My husband just had a birthday this past weekend. He’s not real big on birthdays, but he loves to have his favorite foods on his special day. He always requests the same meal: lamb chops, potato gratin and apple pie. As this is his very favorite meal, I have a lot of experience making it. Unfortunately, this was not my best showing.
The grill caught on fire and charred the lamb while leaving the inside totally rare. I didn’t cook the potatoes long enough and they were totally al dente. The cauliflower dish which is normally fantastic went to the table too cool. The pie at least was fantastic! (I have never messed up a pie to date, I can almost make one in my sleep at this point.)
Doing something wrong….especially REALLY WRONG is an important part of the learning process. The only way to know what the boundaries are is take them too far, or not far enough. The only way to develop a sense of intuition in the kitchen is to allow yourself to fail. Estimate what teaspoon of salt looks like instead of using a teaspoon. Add a couple of splashes of vinegar instead of 2 teaspoons and taste it to see how it comes out. Make substitutions in your recipies. Ditch the kitchen timer sometimes and learn to tell when something is done by sight or feel. By letting go of your fear of failure you will learn to cook with your eyes, ears and nose instead of your recipes and measuring tools.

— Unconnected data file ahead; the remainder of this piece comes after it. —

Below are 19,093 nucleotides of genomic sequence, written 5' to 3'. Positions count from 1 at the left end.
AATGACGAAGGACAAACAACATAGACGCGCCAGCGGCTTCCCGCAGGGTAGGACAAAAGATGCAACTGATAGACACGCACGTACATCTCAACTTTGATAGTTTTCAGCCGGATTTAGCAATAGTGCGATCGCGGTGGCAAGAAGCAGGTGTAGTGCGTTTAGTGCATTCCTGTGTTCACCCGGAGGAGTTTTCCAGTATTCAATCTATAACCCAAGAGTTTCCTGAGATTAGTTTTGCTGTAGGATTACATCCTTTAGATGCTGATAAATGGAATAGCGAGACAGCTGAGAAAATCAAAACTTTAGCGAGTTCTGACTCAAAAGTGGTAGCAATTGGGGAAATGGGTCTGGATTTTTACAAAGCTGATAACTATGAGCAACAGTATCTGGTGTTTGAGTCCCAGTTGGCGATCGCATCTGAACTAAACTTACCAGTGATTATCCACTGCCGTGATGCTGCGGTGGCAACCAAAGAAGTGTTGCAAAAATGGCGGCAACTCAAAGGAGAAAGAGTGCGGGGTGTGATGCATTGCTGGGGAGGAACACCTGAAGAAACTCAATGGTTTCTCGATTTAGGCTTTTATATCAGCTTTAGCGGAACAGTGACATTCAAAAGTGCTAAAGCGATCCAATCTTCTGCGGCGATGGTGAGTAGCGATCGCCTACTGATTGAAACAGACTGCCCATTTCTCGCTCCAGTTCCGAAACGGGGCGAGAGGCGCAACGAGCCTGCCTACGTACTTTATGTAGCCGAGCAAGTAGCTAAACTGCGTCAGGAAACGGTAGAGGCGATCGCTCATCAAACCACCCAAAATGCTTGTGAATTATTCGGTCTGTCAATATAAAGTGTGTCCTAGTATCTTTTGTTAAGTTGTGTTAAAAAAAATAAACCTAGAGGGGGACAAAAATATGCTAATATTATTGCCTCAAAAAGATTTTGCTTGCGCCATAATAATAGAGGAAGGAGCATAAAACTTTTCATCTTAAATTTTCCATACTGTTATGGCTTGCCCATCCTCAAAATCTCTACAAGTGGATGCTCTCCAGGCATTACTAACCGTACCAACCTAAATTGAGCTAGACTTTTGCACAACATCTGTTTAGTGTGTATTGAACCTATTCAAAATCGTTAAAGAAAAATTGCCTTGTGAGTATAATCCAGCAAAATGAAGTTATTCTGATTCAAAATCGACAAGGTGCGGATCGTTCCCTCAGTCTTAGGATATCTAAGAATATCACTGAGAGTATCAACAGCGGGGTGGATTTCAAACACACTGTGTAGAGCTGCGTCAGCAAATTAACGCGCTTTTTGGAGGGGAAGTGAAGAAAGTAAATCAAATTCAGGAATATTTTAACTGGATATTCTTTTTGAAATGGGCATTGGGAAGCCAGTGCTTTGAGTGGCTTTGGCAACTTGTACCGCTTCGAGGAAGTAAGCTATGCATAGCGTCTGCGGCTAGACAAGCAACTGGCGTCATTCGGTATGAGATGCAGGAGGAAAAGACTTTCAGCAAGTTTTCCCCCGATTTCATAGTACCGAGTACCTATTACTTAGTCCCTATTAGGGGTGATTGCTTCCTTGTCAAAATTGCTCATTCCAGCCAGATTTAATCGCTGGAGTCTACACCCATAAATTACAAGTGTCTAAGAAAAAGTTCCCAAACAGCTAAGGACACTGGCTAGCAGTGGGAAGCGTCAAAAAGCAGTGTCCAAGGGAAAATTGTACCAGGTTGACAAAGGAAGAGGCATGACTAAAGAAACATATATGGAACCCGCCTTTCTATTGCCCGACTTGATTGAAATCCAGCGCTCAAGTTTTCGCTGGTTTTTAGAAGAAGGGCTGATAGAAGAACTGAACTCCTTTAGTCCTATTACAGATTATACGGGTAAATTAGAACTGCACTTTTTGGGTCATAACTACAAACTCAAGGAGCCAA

Thinking back to my husband’s birthday dinner. As dinner parties go, almost everything that could go wrong, did. However, once the fire in the grill was out…no one cared. I started with really good ingredients, and the meal was still tasty. We had a really fantastic evening with some friends that we love spending time with. It’s important to remember, that at the end of the day – that’s the whole point. We cook for the people we love, because we care about them and we want to sit down and share a meal together and connect.